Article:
Wolverhampton's 'Boris bikes' to be withdrawn as contract ended

Wolverhampton’s ‘Boris bikes’ will be withdrawn from service before the end of September as bosses seek a new contractor to resurrect the failed scheme.

Mayor Andy Street (centre) helped launch the nextbikes scheme
Mayor Andy Street (centre) helped launch the nextbikes scheme

Over the next eight weeks the city’s 25 bikes will be taken off the roads and their docking stations ripped out following West Midlands Mayor Andy Street’s decision to terminate the contract of provider nextbike.

Transport bosses at the West Midlands Combined Authority (WMCA) are said to be in no rush to appoint a new contractor, with the focus being on “getting it right” after a disastrous launch which saw nextbike ditched for failing to fulfil its contract.

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It is understood that Mr Street remains determined to run a region wide bike share scheme involving the Black Country, Birmingham, Coventry and Solihull.

German firm nextbike was supposed to put 5,000 cycles for hire on the streets of the West Midlands but managed just 25, all in Wolverhampton.

The scheme was also plagued by low usage, with an average of just seven rides a day taking place across the city.

Wolverhampton Council leader Ian Brookfield, the WMCA’s lead for economy and innovation, said: “This city has a great cycling heritage and as a council we are keen to see more people using bikes.

“The combined authority wants people to have access to a bike scheme and is committed to appointing the right contractor for the job.”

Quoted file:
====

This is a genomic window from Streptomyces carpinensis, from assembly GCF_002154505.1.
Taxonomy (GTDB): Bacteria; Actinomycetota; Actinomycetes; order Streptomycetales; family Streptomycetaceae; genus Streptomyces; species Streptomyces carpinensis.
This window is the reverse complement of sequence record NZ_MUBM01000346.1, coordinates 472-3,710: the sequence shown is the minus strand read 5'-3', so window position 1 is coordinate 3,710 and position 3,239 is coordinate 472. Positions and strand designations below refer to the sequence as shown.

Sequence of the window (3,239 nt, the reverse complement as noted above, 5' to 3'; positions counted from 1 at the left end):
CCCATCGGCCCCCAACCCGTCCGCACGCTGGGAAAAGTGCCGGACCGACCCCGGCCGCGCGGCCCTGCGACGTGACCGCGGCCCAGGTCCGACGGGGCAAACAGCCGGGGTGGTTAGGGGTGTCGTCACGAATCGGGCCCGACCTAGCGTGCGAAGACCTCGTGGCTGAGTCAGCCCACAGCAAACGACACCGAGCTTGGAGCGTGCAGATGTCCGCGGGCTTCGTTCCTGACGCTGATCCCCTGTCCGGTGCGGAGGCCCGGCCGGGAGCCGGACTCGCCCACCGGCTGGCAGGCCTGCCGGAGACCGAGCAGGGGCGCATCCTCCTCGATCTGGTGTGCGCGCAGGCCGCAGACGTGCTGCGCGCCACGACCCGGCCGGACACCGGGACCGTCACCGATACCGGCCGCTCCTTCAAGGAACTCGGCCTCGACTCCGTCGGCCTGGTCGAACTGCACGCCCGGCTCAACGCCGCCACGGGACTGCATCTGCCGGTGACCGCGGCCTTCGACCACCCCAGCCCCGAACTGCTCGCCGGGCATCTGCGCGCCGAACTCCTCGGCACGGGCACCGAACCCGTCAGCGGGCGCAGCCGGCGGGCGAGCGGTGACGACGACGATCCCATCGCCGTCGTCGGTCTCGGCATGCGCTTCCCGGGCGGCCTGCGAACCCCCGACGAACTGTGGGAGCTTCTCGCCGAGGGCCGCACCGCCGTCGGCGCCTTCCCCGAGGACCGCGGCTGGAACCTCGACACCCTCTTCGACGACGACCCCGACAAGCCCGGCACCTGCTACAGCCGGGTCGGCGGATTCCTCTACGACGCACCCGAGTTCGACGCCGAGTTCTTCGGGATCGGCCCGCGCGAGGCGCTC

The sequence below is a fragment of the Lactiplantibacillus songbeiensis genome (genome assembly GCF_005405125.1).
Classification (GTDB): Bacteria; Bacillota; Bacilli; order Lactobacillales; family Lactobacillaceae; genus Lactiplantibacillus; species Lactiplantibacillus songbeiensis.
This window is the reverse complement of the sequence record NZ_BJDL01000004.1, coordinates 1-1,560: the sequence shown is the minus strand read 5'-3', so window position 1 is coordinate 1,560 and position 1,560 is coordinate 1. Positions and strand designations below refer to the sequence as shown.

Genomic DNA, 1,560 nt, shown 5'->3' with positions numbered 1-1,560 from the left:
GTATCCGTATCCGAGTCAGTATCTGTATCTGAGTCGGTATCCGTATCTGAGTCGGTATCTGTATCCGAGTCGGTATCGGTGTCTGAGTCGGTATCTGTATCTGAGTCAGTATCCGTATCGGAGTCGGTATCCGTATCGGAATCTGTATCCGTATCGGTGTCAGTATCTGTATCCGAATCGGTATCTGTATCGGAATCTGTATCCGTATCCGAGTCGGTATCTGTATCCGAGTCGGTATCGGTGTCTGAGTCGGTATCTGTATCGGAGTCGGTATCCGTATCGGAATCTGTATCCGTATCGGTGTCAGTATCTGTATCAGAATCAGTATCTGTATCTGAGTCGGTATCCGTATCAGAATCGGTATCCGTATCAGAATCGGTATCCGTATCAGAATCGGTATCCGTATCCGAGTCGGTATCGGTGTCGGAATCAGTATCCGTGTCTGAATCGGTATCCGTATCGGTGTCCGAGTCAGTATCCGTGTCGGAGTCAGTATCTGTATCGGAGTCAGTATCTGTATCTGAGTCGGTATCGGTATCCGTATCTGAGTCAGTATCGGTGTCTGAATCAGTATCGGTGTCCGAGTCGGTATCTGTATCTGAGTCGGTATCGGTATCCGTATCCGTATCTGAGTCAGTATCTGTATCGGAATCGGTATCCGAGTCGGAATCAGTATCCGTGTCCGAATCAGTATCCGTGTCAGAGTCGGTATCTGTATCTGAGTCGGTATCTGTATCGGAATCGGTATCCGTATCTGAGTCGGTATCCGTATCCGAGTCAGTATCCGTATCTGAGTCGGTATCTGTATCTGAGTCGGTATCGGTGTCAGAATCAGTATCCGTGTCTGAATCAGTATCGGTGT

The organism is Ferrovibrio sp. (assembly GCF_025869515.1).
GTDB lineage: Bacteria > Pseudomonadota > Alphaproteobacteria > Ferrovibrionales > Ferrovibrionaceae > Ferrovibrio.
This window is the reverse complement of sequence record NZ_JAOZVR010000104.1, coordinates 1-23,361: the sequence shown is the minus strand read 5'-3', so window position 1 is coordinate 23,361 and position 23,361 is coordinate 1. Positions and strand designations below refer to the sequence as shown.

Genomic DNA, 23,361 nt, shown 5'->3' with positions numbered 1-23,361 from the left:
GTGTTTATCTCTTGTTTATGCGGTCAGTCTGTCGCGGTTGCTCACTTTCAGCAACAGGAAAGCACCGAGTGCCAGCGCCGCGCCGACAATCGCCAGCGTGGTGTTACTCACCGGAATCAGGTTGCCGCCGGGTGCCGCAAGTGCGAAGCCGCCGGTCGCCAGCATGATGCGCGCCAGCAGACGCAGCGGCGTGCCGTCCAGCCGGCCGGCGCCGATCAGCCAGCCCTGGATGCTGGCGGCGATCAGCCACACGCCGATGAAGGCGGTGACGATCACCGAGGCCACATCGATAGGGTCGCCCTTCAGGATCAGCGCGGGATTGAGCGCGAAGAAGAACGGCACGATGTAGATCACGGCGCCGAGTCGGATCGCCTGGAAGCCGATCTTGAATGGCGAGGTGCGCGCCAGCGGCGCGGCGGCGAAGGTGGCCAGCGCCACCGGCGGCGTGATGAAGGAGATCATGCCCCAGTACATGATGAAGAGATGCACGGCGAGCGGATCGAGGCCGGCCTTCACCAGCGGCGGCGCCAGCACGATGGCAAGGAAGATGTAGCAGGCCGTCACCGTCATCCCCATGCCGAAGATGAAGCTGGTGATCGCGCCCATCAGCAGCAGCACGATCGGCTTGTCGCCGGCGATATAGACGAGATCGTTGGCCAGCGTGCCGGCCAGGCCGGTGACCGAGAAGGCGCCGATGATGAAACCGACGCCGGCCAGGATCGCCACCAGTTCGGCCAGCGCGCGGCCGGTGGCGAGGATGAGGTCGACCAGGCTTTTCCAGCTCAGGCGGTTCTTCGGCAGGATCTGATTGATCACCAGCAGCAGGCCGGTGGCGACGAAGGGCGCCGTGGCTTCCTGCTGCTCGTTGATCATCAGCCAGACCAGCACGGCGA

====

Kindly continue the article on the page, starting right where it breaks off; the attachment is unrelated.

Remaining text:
Hampered

Nextbike says its progress was hampered by technology issues and a struggle to bring in sponsors to fund the £2.6 million needed to run the operation.

The firm, which runs schemes in Cardiff, Glasgow and Stirling, said it had been prepared to announce a major sponsor at the time it lost the contract.

The scheme has been championed by Mr Street, who said at its launch in February that it was a key part of a “revolution” in public transport that includes new tram routes and proposed rail stations in Darlaston and Willenhall.

“Encouraging more people to cycle ­- and offering this bike share scheme - is a key part of our plans to tackle pollution, congestion and improve health in the region,” he said at the time.

Another major part of the plans – the development of rapid bus services – has also hit trouble, with the WMCA bringing down the guillotine on a planned route through Walsall.

In Wolverhampton, docking stations and bikes will be removed from the following locations: St Peter’s Square, Cleveland Street, outside the market, in front of Sainsbury’s on Ring Road St Mark’s and outside The Way Youth Zone.

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